A closer look at Australian modern luxury brands. Spoiler alert: It’s not (just) about Aesop.
It’s easy when thinking about the brands coming out of Australia to believe Aesop is the only one that (really) matters. Butt there are others––like P. Johnson Tailors and Mon Purse––that are making noise on a global stage. (1,181 words)
Geographically isolated between the Indian and Pacific Oceans, Australia is a several-hour-flight away from Paris, New York, and London, the world’s traditional shopping capitals. Despite the distance, however, Australia’s luxury market has grown strong, particularly in the modern luxury space: Over the last decade, it’s produced several key modern luxury companies (MLCs) at the forefront of their respective categories.
Though traditional luxury brands in Australia have relied on tourism to bolster growth—IBISWorld estimates about 30% of luxury revenue is from tourist spending—Australian MLCs are increasingly embracing the opposite approach. Instead of banking on the arrival of high-spending shoppers from China, the modern luxury leaders in this space are expanding outwards to reach new consumers in their home market.
Here are a few of the Australian MLCs that are on our radar: Aesop (beauty), P. Johnson Tailors (men’s tailoring), Mon Purse (women’s handbags), Matteau Swim (women’s swimwear), Tailfeather (leather bags), Banjo & Matilda (cashmere), and Aark Collective (affordable watches).
What makes Australia unique?
Economic stability and consumer spending. Despite the boom and bust of Australia’s mining industry, the country has gone 25 years without recession. Although the Australian economy contracted by 0.5% in the third quarter of 2016, it quickly bounced back by the end of the year, in part due to increased household spending. The GDP growth rate is currently 2.4%—higher than expected. About half a percentage point can be attributed to consumer spending.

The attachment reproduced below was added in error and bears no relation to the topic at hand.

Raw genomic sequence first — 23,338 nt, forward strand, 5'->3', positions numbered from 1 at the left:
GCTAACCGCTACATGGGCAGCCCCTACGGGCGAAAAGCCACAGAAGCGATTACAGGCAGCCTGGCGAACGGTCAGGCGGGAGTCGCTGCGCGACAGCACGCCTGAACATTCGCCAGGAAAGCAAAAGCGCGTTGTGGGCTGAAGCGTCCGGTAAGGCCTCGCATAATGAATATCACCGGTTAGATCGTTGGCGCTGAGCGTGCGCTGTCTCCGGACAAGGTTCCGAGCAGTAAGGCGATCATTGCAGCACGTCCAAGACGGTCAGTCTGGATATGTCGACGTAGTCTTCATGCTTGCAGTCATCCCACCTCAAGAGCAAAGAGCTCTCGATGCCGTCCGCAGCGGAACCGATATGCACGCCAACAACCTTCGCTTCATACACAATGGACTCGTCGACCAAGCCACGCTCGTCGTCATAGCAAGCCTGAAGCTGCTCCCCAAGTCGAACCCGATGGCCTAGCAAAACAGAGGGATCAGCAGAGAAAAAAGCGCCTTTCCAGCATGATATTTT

A strong home market. “Companies starting out in Australia are advantaged by Australian consumers’ keen interest in brands and shopping, high disposable incomes and isolation from other countries, resulting in less fragmentation and competition,” says Emily Cox, a senior research analyst at Euromonitor International.
Language and culture. As a developed nation in the Commonwealth, Australia bears strong cultural similarities with the UK and US. Importantly, the lack of a language barrier allows for a smooth transition for Australian brands eager to tap these markets.
What are the reasons for success?
Domestic first. “Australian companies are able to build the success of their brands locally, before breaking out on a global scale, through successful marketing campaigns and the offering of high-quality and unique products,” says Cox. “For [Matteau’s] first season, we wanted to focus our energy on our home market in Australia and build and grow within our means.” says Peta Heinsen, co-founder of Matteau Swim.